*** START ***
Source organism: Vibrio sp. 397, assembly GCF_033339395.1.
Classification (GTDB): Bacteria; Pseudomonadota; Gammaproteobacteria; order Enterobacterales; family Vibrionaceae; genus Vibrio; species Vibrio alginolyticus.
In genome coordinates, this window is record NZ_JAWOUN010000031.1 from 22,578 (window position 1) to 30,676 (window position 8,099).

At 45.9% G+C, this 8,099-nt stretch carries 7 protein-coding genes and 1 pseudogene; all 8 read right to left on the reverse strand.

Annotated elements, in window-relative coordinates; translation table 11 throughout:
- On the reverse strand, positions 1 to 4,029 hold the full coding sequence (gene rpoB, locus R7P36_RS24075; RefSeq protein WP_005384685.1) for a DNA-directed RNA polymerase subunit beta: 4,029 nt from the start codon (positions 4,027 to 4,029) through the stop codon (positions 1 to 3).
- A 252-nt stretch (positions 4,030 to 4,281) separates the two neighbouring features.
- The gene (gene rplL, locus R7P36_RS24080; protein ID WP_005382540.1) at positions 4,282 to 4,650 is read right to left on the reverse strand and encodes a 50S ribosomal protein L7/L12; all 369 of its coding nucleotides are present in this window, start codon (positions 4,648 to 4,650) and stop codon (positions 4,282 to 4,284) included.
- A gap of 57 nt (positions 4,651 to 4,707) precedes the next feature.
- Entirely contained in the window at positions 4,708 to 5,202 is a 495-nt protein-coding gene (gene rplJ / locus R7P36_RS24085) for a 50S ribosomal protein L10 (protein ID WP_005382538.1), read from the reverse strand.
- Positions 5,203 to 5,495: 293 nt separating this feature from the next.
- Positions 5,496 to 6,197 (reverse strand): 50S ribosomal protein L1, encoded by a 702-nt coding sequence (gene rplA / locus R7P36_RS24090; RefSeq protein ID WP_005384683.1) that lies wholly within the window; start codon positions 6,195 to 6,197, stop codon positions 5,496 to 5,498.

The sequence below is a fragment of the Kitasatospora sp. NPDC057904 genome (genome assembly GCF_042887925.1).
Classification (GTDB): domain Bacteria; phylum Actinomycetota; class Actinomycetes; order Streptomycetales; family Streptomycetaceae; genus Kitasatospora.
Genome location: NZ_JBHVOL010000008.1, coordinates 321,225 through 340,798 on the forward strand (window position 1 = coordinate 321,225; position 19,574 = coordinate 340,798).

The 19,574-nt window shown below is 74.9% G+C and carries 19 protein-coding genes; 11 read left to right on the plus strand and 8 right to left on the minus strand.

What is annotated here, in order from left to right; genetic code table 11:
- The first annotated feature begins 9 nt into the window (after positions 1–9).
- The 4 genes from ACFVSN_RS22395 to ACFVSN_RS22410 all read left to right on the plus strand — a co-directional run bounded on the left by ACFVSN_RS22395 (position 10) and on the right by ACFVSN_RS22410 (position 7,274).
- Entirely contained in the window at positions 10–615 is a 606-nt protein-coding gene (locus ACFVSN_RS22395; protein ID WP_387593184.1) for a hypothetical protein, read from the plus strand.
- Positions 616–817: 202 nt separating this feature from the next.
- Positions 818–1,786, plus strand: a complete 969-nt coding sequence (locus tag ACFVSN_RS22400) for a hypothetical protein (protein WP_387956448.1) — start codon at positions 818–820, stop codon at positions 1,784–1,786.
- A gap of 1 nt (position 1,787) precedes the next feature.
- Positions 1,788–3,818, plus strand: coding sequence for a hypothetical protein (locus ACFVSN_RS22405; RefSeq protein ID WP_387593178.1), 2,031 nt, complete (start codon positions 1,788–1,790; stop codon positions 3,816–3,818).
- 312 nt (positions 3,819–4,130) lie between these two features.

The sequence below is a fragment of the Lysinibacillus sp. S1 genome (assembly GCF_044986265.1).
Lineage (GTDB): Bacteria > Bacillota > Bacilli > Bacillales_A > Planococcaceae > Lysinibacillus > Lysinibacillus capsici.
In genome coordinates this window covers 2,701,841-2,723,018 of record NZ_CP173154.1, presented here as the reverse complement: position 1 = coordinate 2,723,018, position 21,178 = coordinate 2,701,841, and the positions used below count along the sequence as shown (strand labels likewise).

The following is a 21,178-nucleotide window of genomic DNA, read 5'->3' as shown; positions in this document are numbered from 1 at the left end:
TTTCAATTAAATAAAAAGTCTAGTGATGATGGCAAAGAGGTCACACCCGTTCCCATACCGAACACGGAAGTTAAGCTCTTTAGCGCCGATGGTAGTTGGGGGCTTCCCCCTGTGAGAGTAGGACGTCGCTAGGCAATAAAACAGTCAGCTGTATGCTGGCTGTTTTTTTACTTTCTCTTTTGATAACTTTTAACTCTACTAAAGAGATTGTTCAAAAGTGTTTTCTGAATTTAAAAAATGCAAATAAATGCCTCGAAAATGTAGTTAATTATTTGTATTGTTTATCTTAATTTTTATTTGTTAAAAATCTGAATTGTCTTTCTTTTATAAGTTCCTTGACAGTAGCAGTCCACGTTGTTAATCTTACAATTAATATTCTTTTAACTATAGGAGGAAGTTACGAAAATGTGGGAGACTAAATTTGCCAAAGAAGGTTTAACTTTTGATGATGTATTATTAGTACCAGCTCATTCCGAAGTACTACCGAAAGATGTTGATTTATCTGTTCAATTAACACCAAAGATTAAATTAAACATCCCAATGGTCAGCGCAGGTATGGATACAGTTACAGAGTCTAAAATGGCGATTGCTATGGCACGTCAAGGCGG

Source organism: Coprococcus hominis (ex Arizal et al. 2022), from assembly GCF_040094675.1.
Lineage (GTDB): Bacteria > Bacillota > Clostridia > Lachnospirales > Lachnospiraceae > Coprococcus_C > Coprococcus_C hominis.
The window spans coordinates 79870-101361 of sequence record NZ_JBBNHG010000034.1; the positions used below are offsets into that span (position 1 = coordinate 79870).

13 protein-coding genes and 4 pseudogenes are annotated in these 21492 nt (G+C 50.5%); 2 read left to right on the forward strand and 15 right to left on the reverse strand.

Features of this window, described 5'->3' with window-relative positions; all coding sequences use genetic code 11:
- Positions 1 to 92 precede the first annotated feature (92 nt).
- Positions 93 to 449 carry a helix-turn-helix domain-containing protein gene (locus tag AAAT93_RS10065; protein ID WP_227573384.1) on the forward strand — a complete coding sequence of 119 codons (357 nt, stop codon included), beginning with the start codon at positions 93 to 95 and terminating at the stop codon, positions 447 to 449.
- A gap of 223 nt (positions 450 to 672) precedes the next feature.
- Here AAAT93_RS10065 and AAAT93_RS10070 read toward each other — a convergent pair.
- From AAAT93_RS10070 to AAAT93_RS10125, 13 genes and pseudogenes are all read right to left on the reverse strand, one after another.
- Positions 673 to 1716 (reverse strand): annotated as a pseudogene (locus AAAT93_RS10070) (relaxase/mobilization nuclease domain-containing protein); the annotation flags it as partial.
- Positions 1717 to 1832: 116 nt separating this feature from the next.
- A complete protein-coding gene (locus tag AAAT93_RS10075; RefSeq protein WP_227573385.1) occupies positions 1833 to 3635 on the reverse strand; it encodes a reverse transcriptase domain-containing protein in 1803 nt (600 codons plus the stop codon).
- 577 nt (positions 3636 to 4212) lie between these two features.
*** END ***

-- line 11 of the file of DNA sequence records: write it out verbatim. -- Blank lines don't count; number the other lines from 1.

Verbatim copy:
- Positions 5,203 to 5,495: 293 nt separating this feature from the next.